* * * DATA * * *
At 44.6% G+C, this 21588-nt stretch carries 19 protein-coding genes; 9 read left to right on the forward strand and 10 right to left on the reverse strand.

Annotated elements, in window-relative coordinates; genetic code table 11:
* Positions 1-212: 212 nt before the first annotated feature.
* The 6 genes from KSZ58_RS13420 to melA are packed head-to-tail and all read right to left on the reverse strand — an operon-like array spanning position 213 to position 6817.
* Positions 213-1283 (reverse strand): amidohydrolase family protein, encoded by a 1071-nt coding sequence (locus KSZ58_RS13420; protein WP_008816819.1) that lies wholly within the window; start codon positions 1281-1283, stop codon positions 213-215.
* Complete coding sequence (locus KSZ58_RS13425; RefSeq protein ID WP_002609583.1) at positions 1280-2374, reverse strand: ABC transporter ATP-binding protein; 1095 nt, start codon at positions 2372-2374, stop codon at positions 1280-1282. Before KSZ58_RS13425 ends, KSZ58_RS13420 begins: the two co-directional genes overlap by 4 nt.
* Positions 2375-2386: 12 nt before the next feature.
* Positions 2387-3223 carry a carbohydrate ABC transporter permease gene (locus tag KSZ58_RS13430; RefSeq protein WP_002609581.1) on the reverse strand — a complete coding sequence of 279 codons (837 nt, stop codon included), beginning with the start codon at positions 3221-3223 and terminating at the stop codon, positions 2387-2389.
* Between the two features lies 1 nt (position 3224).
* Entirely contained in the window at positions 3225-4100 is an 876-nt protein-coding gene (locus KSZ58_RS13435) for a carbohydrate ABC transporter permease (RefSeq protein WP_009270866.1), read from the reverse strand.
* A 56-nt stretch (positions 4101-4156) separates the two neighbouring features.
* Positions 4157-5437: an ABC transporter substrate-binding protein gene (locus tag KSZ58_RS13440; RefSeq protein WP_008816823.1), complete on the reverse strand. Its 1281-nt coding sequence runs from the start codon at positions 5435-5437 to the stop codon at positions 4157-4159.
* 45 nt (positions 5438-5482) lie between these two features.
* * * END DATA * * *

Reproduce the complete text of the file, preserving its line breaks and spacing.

At 44.6% G+C, this 21588-nt stretch carries 19 protein-coding genes; 9 read left to right on the forward strand and 10 right to left on the reverse strand.

Annotated elements, in window-relative coordinates; genetic code table 11:
* Positions 1-212: 212 nt before the first annotated feature.
* The 6 genes from KSZ58_RS13420 to melA are packed head-to-tail and all read right to left on the reverse strand — an operon-like array spanning position 213 to position 6817.
* Positions 213-1283 (reverse strand): amidohydrolase family protein, encoded by a 1071-nt coding sequence (locus KSZ58_RS13420; protein WP_008816819.1) that lies wholly within the window; start codon positions 1281-1283, stop codon positions 213-215.
* Complete coding sequence (locus KSZ58_RS13425; RefSeq protein ID WP_002609583.1) at positions 1280-2374, reverse strand: ABC transporter ATP-binding protein; 1095 nt, start codon at positions 2372-2374, stop codon at positions 1280-1282. Before KSZ58_RS13425 ends, KSZ58_RS13420 begins: the two co-directional genes overlap by 4 nt.
* Positions 2375-2386: 12 nt before the next feature.
* Positions 2387-3223 carry a carbohydrate ABC transporter permease gene (locus tag KSZ58_RS13430; RefSeq protein WP_002609581.1) on the reverse strand — a complete coding sequence of 279 codons (837 nt, stop codon included), beginning with the start codon at positions 3221-3223 and terminating at the stop codon, positions 2387-2389.
* Between the two features lies 1 nt (position 3224).
* Entirely contained in the window at positions 3225-4100 is an 876-nt protein-coding gene (locus KSZ58_RS13435) for a carbohydrate ABC transporter permease (RefSeq protein WP_009270866.1), read from the reverse strand.
* A 56-nt stretch (positions 4101-4156) separates the two neighbouring features.
* Positions 4157-5437: an ABC transporter substrate-binding protein gene (locus tag KSZ58_RS13440; RefSeq protein WP_008816823.1), complete on the reverse strand. Its 1281-nt coding sequence runs from the start codon at positions 5435-5437 to the stop codon at positions 4157-4159.
* 45 nt (positions 5438-5482) lie between these two features.